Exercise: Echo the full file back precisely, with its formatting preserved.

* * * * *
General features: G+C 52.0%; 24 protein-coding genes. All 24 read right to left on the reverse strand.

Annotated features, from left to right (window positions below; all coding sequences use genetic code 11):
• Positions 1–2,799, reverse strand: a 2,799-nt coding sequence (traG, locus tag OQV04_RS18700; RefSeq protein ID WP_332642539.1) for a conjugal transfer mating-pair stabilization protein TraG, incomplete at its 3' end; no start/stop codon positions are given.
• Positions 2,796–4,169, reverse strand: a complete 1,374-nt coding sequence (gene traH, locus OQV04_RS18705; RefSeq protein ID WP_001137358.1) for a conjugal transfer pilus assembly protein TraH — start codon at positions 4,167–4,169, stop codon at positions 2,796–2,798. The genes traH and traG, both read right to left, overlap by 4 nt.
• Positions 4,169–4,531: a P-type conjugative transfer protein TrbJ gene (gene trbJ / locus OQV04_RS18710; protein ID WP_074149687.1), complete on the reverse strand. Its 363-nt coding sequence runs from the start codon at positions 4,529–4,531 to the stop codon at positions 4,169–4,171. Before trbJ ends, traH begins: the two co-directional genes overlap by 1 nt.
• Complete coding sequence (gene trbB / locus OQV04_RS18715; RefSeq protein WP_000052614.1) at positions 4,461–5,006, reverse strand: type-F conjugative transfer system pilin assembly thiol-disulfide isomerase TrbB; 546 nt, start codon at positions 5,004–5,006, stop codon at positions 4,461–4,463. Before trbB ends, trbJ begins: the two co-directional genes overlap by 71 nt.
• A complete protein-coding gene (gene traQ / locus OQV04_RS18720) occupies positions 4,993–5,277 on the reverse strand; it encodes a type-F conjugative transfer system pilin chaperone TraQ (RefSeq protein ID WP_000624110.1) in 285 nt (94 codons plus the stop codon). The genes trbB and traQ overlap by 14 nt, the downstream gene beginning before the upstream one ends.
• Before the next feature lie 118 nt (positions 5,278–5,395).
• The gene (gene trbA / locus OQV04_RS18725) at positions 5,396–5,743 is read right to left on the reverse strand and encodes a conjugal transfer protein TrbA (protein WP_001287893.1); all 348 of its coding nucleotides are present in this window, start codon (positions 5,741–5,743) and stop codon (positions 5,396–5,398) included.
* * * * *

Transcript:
General features: G+C 52.0%; 24 protein-coding genes. All 24 read right to left on the reverse strand.

Annotated features, from left to right (window positions below; all coding sequences use genetic code 11):
• Positions 1–2,799, reverse strand: a 2,799-nt coding sequence (traG, locus tag OQV04_RS18700; RefSeq protein ID WP_332642539.1) for a conjugal transfer mating-pair stabilization protein TraG, incomplete at its 3' end; no start/stop codon positions are given.
• Positions 2,796–4,169, reverse strand: a complete 1,374-nt coding sequence (gene traH, locus OQV04_RS18705; RefSeq protein ID WP_001137358.1) for a conjugal transfer pilus assembly protein TraH — start codon at positions 4,167–4,169, stop codon at positions 2,796–2,798. The genes traH and traG, both read right to left, overlap by 4 nt.
• Positions 4,169–4,531: a P-type conjugative transfer protein TrbJ gene (gene trbJ / locus OQV04_RS18710; protein ID WP_074149687.1), complete on the reverse strand. Its 363-nt coding sequence runs from the start codon at positions 4,529–4,531 to the stop codon at positions 4,169–4,171. Before trbJ ends, traH begins: the two co-directional genes overlap by 1 nt.
• Complete coding sequence (gene trbB / locus OQV04_RS18715; RefSeq protein WP_000052614.1) at positions 4,461–5,006, reverse strand: type-F conjugative transfer system pilin assembly thiol-disulfide isomerase TrbB; 546 nt, start codon at positions 5,004–5,006, stop codon at positions 4,461–4,463. Before trbB ends, trbJ begins: the two co-directional genes overlap by 71 nt.
• A complete protein-coding gene (gene traQ / locus OQV04_RS18720) occupies positions 4,993–5,277 on the reverse strand; it encodes a type-F conjugative transfer system pilin chaperone TraQ (RefSeq protein ID WP_000624110.1) in 285 nt (94 codons plus the stop codon). The genes trbB and traQ overlap by 14 nt, the downstream gene beginning before the upstream one ends.
• Before the next feature lie 118 nt (positions 5,278–5,395).
• The gene (gene trbA / locus OQV04_RS18725) at positions 5,396–5,743 is read right to left on the reverse strand and encodes a conjugal transfer protein TrbA (protein WP_001287893.1); all 348 of its coding nucleotides are present in this window, start codon (positions 5,741–5,743) and stop codon (positions 5,396–5,398) included.